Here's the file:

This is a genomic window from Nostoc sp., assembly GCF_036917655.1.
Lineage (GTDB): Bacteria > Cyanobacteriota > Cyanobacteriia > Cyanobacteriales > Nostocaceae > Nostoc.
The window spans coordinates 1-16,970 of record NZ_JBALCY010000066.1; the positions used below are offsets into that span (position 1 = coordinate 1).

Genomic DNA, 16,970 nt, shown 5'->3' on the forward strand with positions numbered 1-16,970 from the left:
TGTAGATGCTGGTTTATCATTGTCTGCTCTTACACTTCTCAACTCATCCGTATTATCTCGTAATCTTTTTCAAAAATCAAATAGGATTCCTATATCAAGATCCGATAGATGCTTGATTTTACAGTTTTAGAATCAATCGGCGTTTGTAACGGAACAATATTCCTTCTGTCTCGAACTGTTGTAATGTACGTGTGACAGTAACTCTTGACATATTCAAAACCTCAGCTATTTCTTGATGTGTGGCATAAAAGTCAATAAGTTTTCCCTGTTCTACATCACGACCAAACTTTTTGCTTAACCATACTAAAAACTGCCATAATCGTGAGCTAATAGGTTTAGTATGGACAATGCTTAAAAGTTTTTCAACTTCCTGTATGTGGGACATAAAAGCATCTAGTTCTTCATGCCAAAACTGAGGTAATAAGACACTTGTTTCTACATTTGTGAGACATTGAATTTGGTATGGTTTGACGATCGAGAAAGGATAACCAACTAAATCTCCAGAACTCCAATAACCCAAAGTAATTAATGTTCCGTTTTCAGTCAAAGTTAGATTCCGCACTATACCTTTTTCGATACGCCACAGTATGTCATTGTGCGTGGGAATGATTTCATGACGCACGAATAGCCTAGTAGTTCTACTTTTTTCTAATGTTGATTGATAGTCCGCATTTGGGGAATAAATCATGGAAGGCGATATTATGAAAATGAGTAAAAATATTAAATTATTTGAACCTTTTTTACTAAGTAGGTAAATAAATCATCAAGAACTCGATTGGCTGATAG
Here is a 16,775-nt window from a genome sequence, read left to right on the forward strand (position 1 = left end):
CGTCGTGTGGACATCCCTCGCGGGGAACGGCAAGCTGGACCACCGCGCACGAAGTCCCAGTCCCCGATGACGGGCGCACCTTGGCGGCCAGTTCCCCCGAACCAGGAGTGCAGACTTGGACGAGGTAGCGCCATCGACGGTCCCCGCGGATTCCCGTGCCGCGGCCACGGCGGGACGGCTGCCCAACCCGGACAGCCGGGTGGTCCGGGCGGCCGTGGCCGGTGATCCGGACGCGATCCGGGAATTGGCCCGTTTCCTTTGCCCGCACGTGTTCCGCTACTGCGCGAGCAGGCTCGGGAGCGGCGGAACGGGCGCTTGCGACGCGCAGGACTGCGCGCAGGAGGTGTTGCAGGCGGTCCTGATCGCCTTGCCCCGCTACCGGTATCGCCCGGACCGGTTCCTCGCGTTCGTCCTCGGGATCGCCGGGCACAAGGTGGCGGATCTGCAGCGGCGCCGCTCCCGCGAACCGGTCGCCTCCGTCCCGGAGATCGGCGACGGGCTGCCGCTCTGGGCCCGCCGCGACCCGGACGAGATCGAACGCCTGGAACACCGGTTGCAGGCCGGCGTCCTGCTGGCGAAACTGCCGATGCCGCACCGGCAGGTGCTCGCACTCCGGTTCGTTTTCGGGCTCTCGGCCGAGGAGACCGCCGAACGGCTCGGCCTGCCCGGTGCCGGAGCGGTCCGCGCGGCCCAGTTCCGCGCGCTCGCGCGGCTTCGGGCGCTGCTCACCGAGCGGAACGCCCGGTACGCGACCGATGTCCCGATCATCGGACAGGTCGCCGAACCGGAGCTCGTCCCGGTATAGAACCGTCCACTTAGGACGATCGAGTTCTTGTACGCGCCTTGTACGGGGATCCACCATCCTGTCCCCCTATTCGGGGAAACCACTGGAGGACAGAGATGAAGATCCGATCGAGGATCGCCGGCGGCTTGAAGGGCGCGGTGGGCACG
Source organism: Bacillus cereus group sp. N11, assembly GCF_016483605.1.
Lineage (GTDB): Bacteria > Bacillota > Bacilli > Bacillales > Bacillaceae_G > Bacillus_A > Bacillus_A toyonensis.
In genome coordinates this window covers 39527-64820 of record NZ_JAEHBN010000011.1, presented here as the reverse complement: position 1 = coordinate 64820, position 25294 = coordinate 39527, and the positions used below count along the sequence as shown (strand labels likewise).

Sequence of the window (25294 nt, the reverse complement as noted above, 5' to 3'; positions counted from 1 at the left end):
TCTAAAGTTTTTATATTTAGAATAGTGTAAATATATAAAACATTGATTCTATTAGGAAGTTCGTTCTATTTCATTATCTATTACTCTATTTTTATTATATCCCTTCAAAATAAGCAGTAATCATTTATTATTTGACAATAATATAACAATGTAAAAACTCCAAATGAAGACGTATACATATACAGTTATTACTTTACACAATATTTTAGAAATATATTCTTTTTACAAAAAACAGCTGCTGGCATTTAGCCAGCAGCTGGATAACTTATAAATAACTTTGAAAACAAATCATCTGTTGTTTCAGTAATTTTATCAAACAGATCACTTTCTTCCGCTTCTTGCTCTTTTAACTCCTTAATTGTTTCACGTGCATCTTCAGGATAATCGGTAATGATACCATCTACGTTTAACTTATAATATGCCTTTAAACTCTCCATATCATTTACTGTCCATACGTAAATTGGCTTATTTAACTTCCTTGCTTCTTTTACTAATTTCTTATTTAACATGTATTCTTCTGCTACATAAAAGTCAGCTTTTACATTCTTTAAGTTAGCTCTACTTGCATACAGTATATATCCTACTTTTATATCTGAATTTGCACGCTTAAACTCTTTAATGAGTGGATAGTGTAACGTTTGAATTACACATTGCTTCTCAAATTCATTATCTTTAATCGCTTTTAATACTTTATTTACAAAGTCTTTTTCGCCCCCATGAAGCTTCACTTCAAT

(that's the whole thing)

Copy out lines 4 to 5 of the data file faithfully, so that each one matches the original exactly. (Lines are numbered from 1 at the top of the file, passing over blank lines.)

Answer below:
Genomic DNA, 16,970 nt, shown 5'->3' on the forward strand with positions numbered 1-16,970 from the left:
TGTAGATGCTGGTTTATCATTGTCTGCTCTTACACTTCTCAACTCATCCGTATTATCTCGTAATCTTTTTCAAAAATCAAATAGGATTCCTATATCAAGATCCGATAGATGCTTGATTTTACAGTTTTAGAATCAATCGGCGTTTGTAACGGAACAATATTCCTTCTGTCTCGAACTGTTGTAATGTACGTGTGACAGTAACTCTTGACATATTCAAAACCTCAGCTATTTCTTGATGTGTGGCATAAAAGTCAATAAGTTTTCCCTGTTCTACATCACGACCAAACTTTTTGCTTAACCATACTAAAAACTGCCATAATCGTGAGCTAATAGGTTTAGTATGGACAATGCTTAAAAGTTTTTCAACTTCCTGTATGTGGGACATAAAAGCATCTAGTTCTTCATGCCAAAACTGAGGTAATAAGACACTTGTTTCTACATTTGTGAGACATTGAATTTGGTATGGTTTGACGATCGAGAAAGGATAACCAACTAAATCTCCAGAACTCCAATAACCCAAAGTAATTAATGTTCCGTTTTCAGTCAAAGTTAGATTCCGCACTATACCTTTTTCGATACGCCACAGTATGTCATTGTGCGTGGGAATGATTTCATGACGCACGAATAGCCTAGTAGTTCTACTTTTTTCTAATGTTGATTGATAGTCCGCATTTGGGGAATAAATCATGGAAGGCGATATTATGAAAATGAGTAAAAATATTAAATTATTTGAACCTTTTTTACTAAGTAGGTAAATAAATCATCAAGAACTCGATTGGCTGATAG